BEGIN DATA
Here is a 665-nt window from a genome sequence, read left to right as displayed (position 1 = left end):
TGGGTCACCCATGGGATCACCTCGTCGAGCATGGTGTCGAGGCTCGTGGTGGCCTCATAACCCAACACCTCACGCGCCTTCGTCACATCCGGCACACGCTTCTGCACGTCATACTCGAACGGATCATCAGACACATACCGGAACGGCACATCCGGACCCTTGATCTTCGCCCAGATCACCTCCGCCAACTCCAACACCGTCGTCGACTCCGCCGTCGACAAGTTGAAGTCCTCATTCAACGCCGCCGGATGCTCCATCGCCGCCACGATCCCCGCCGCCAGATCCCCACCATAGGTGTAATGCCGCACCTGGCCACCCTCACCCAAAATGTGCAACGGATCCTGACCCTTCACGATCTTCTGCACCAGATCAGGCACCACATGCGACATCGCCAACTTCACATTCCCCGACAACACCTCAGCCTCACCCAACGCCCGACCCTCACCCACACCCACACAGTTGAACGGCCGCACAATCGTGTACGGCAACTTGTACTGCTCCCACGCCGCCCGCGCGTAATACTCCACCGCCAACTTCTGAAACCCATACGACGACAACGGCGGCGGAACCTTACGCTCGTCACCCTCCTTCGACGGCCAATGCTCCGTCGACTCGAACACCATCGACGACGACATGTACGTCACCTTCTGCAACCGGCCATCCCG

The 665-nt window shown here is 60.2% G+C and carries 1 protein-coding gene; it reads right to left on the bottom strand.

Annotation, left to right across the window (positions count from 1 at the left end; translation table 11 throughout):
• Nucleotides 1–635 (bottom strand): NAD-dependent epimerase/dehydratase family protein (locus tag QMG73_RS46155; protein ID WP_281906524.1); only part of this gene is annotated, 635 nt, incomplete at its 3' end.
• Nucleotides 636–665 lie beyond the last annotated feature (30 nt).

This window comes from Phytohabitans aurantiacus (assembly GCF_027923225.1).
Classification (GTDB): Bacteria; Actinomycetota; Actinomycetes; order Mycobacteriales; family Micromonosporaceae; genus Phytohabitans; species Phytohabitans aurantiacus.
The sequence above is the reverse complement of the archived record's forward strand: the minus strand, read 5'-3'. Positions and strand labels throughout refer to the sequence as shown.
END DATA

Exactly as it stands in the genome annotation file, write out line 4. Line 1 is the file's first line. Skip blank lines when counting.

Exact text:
Annotation, left to right across the window (positions count from 1 at the left end; translation table 11 throughout):